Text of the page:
US Congress approves $225 mn emergency funding aid for Israel's ''Iron Dome'' missile defense system

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02 August 2014

The US Congress yesterday approved $225 million in emergency funding for Israel's "Iron Dome" missile defense system, sending the measure to President Barack Obama to be signed into law, Reuters reported.

The funding was approved by a 395-8 vote yesterday by the House of Representatives, several hours after it was unanimously passed by the Senate.

The money would go to replenish Israel's Iron Dome arsenal of interceptor missiles, many of which had been used to shoot down short-range rockets fired from Gaza into populated areas of Israel in the current three-week-long conflict.

A version of the funding plan failed as Senate Republicans blocked a wider spending bill meant largely to provide money to handle the current immigration crisis at the US-Mexico border.

However, lawmakers in both chambers later reached agreements to pass the missile funding measure separately.

Los Angeles Times reported that though the White House did not immediately respond to a request for comment on whether Obama would sign the legislation, several administration officials had this week praised the Iron Dome system.

Given that it was being treated as emergency spending, similar to that used by Congress to pay for wars and natural disaster relief, the $225 million could be added to the US deficit.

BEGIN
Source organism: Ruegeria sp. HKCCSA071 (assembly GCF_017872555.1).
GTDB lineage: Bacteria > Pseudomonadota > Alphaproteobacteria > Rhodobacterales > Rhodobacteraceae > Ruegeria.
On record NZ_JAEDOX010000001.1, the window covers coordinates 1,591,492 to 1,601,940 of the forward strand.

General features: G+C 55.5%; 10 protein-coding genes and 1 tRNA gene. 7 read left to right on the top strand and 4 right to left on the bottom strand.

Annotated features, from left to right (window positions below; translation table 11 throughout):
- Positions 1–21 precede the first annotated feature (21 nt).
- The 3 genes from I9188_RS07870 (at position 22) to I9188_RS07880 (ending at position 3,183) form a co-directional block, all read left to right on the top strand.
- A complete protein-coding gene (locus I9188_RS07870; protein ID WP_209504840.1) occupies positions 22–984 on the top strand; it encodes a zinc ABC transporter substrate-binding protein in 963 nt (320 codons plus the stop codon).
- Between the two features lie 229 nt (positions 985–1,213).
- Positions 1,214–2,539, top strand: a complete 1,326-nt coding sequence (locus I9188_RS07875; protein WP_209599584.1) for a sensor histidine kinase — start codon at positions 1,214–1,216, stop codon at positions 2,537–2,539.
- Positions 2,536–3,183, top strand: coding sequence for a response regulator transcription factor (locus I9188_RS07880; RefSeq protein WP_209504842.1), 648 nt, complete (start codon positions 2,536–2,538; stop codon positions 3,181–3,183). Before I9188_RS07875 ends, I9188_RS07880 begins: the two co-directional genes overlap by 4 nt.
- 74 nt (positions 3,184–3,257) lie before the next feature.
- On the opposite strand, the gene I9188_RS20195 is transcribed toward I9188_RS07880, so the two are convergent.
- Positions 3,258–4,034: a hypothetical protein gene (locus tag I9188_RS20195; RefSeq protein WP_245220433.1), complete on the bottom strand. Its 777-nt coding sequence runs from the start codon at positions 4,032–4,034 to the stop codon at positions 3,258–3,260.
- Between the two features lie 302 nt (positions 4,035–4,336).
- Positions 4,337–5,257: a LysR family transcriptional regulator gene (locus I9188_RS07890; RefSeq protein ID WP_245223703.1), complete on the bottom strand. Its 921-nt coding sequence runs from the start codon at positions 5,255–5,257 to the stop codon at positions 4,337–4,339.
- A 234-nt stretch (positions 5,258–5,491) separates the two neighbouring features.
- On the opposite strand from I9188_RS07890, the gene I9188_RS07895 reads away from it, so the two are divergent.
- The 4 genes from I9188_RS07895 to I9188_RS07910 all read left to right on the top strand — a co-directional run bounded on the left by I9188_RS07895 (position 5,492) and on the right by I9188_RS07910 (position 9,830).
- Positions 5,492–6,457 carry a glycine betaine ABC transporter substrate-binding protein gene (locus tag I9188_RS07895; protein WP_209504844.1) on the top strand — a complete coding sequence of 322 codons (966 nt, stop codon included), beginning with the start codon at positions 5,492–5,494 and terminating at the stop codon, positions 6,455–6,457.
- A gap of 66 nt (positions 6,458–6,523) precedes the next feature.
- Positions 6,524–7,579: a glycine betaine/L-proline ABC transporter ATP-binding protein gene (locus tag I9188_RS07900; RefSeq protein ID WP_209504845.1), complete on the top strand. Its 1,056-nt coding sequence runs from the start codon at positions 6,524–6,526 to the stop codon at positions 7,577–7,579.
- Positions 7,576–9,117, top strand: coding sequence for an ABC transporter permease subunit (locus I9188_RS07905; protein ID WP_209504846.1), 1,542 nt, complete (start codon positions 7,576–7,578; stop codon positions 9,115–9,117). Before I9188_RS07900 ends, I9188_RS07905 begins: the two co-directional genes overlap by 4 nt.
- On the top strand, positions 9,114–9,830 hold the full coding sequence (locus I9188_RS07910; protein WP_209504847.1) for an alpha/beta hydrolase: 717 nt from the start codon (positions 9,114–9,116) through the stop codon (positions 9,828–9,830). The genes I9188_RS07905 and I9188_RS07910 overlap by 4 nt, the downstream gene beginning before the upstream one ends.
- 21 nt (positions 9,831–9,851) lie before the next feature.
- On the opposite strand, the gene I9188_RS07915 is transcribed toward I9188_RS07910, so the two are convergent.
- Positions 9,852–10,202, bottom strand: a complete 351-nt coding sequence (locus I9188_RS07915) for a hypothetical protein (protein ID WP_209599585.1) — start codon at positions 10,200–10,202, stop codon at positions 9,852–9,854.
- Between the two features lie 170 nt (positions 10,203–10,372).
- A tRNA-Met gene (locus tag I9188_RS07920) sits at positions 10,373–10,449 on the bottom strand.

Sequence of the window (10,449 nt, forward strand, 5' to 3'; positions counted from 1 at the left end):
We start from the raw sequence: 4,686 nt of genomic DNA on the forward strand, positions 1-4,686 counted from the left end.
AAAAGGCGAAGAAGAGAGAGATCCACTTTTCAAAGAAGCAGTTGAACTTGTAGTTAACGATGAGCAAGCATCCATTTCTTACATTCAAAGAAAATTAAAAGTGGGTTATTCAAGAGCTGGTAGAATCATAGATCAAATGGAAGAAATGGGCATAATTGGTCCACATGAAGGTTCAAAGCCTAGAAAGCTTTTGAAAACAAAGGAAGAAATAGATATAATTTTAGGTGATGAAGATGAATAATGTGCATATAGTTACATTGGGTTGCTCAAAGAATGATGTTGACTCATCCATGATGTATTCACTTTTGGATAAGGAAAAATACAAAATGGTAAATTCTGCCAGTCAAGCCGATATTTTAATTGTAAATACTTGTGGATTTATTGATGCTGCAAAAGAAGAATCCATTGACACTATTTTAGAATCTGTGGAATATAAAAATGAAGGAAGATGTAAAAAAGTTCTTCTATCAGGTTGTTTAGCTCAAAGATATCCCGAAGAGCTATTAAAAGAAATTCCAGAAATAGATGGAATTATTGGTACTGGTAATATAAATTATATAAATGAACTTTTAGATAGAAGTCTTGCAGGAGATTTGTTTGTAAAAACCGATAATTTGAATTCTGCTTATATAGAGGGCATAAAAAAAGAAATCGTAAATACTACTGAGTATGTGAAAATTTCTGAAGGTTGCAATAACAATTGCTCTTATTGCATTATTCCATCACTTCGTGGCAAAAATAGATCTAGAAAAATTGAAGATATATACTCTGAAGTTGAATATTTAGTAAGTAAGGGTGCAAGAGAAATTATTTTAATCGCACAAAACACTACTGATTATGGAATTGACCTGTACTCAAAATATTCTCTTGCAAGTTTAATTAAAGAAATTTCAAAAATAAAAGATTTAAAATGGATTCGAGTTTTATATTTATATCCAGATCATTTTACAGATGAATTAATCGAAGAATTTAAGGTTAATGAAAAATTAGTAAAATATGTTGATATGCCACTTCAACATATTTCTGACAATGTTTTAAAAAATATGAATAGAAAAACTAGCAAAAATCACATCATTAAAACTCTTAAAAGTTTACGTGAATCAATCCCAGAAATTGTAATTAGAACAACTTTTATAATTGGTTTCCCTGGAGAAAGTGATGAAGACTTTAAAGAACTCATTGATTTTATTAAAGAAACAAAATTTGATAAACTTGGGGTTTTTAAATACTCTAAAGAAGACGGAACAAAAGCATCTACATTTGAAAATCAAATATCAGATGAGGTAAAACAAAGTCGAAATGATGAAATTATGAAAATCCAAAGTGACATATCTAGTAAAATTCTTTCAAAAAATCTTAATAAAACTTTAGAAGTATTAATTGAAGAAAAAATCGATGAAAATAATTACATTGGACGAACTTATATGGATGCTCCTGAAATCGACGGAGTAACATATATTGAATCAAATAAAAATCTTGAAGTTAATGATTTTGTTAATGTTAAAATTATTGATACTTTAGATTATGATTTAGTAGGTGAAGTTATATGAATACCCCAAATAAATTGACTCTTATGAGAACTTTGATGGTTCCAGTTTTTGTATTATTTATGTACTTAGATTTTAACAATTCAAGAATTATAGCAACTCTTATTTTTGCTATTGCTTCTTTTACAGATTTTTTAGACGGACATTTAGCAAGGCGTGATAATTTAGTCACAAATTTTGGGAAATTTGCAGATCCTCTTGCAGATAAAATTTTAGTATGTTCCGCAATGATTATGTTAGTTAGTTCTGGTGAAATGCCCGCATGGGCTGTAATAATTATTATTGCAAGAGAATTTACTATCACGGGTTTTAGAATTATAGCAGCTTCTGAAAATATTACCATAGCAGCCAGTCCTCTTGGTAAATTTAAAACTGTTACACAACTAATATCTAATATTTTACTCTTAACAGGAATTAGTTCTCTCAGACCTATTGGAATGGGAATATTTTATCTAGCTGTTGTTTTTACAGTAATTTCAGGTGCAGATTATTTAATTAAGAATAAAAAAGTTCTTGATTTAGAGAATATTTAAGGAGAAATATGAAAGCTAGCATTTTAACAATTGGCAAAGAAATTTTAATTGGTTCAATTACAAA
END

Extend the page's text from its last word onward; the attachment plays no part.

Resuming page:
There was little debate on the bill as Congress cleared the measure with lawmakers preparing to leave town for the August break.

Lawmakers from both parties were highly supportive of Israel and were eager to provide the aid.

The funds had been requested by Israel and defense secretary Chuck Hagel told congressional leaders last week he supported the additional funds "in light of the ongoing conflict."

Over 2,700 Hamas rockets had been fired into Israel in recent weeks as Israel continued a ground offensive in the Palestinian enclave.

Though around 1,500 Palestinians had been killed -- most of them civilians, according to the UN, Israel had lost 63 soldiers and only three civilians thanks largely to the Iron Dome system, which intercepted rockets from Gaza.

"Iron Dome has saved countless Israeli lives," Hagel said in a letter to congressional leaders.

The money would be used to accelerate production of components of the Israel-based missile defense system to "maintain adequate stockpiles," according to the Pentagon.





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